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Found 375 results

  1. I watched a show on PBS last night, "When Whales Walked: Journeys in Deep Time." I just happened to notice it on the guide about 45 minutes before it was on. It is actually about more than the evolution of whales, the group having four-footed Early Eocene ancestors. There is a long segment roughly twenty minutes long each on crocodilians, birds, whales, and elephants. I thought it was a good show overall with interviews of researchers I know from their technical articles ( Hans-Dieter Sues, Philip Gingerich, Emmanel Gheerbrant, Christian de Muizon). However, each segment was also a little light on content for the topic and one was especially unclear. The one on birds made it appear that Deinonychus was an ancestor of later birds. They should have showed a chart showing when it lived in the Cretaceous with Archaeopteryx and the Liaoning birds millions of years before. There was a quick view of a family tree that seemed to illustrate that but it went by in a second or two. The segment on whales showed a lot of footage of modern whales and some great background on the "first whale," Pakicetus, but it didn't show any of the whales described in the past twenty years. It just mentioned that there had been recent discoveries. I thought there should have been at least a quick look at Ambulocetus and a few of the increasingly more marine-adapted forms that lived before Basilosaurus. They pretty much jumped from Pakicetus to Basilosaurus to the divergence of toothed and baleen whales. I think they could have spent the two hours just on the whales just as the title of the show led me to believe. I liked the segment on elephants because just as I was expecting the show to skip the earliest known members of the group, they go to Morocco and then talk to Emmanuel Gheerbrant who described Phosphatherium, the first probiscidean, which is known from the same early Eocene phosphate layer as a lot of the shark teeth we see at shows are from. Other extinct forms were descussed as well. Here's a link that takes to an online notice and website: https://www.pbs.org/show/when-whales-walked-journeys-deep-time/ Jess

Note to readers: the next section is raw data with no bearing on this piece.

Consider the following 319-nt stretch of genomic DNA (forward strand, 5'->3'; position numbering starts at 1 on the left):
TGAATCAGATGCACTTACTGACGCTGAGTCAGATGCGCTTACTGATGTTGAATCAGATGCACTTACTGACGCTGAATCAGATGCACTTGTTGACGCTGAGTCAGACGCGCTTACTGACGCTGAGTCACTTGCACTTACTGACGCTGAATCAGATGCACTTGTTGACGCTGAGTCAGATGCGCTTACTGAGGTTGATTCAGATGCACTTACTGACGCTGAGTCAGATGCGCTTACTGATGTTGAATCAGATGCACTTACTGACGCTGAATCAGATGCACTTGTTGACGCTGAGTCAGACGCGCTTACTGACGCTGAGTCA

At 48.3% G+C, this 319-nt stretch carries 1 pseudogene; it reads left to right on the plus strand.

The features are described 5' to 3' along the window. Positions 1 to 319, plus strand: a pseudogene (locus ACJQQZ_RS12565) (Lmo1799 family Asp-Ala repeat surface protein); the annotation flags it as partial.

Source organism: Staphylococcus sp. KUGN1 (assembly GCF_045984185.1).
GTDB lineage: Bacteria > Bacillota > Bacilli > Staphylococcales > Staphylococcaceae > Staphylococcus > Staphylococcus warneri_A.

2. Anyone know what this it?

    Does anyone know what this is? It doesn’t look like a fossil and it looks like some sort of horn/antler section of a mammal. It’s about 7cm long. Thanks in advance.
  3. Oreodont

    I was recently given an Oreodont skull that someone had started but he gave up on it after breaking it into 5 pieces. One of my relatives who knows him was talking about how I’m into fossils and the guy just gives it to him so he gave it to me! So it’s my next project. Even though it’s not in the best shape I’m still excited to get it! I love prepping fossils even though I can only do it on my days off.
  4. Hi all, I thought I would start off with my most recent find and one that has been making me crazy trying to figure out what it is. It is obviously a pelvic area from some mammal. The rear part of it looks like mammoth but I can’t find anything on the web that looks like that front area with the beaklike bone. My first attempt at posting pics on here so hopefully this works. I realize it is upside down but it is too delicate to flip over
  5. Sharktooth Hill mammal tooth

    Hello TFF, I found this mammal tooth recently at Sharktooth Hill in Bakersfield, CA. It's about .5" long and looks like a bit of the enamel has broken off. I think it might be a Neotherium mirum tooth but I'm hoping someone more educated can nail it down for me. Thanks for the help!
  6. Hey everybody, I'm on vacation at the outer banks, North Carolina and I've just found this vertebrae, but im not sure what animal it is from or even if it is fossilized, if anyone could give more insight it would be greatly appreciated, and i could post more pics upon request.